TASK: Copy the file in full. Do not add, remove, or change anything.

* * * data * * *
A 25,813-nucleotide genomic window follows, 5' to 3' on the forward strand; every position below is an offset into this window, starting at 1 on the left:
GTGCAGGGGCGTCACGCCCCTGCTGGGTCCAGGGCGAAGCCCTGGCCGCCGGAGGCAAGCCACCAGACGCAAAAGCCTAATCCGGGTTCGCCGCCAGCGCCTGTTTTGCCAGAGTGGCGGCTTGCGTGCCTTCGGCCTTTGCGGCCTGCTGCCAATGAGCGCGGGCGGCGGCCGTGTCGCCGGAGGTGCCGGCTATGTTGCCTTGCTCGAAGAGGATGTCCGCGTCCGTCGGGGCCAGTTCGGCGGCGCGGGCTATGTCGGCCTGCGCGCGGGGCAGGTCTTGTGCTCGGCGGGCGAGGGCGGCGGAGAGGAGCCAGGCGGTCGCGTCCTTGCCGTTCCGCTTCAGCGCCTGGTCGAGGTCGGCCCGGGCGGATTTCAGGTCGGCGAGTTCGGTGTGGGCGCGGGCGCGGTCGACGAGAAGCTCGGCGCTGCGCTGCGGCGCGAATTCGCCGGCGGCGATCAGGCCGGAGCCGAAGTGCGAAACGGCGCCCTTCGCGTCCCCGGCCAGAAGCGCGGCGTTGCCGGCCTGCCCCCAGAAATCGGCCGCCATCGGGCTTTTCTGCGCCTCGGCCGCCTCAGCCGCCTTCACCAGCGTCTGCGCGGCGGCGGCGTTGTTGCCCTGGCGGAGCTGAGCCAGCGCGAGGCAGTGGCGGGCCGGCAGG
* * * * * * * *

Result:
A 25,813-nucleotide genomic window follows, 5' to 3' on the forward strand; every position below is an offset into this window, starting at 1 on the left:
GTGCAGGGGCGTCACGCCCCTGCTGGGTCCAGGGCGAAGCCCTGGCCGCCGGAGGCAAGCCACCAGACGCAAAAGCCTAATCCGGGTTCGCCGCCAGCGCCTGTTTTGCCAGAGTGGCGGCTTGCGTGCCTTCGGCCTTTGCGGCCTGCTGCCAATGAGCGCGGGCGGCGGCCGTGTCGCCGGAGGTGCCGGCTATGTTGCCTTGCTCGAAGAGGATGTCCGCGTCCGTCGGGGCCAGTTCGGCGGCGCGGGCTATGTCGGCCTGCGCGCGGGGCAGGTCTTGTGCTCGGCGGGCGAGGGCGGCGGAGAGGAGCCAGGCGGTCGCGTCCTTGCCGTTCCGCTTCAGCGCCTGGTCGAGGTCGGCCCGGGCGGATTTCAGGTCGGCGAGTTCGGTGTGGGCGCGGGCGCGGTCGACGAGAAGCTCGGCGCTGCGCTGCGGCGCGAATTCGCCGGCGGCGATCAGGCCGGAGCCGAAGTGCGAAACGGCGCCCTTCGCGTCCCCGGCCAGAAGCGCGGCGTTGCCGGCCTGCCCCCAGAAATCGGCCGCCATCGGGCTTTTCTGCGCCTCGGCCGCCTCAGCCGCCTTCACCAGCGTCTGCGCGGCGGCGGCGTTGTTGCCCTGGCGGAGCTGAGCCAGCGCGAGGCAGTGGCGGGCCGGCAGG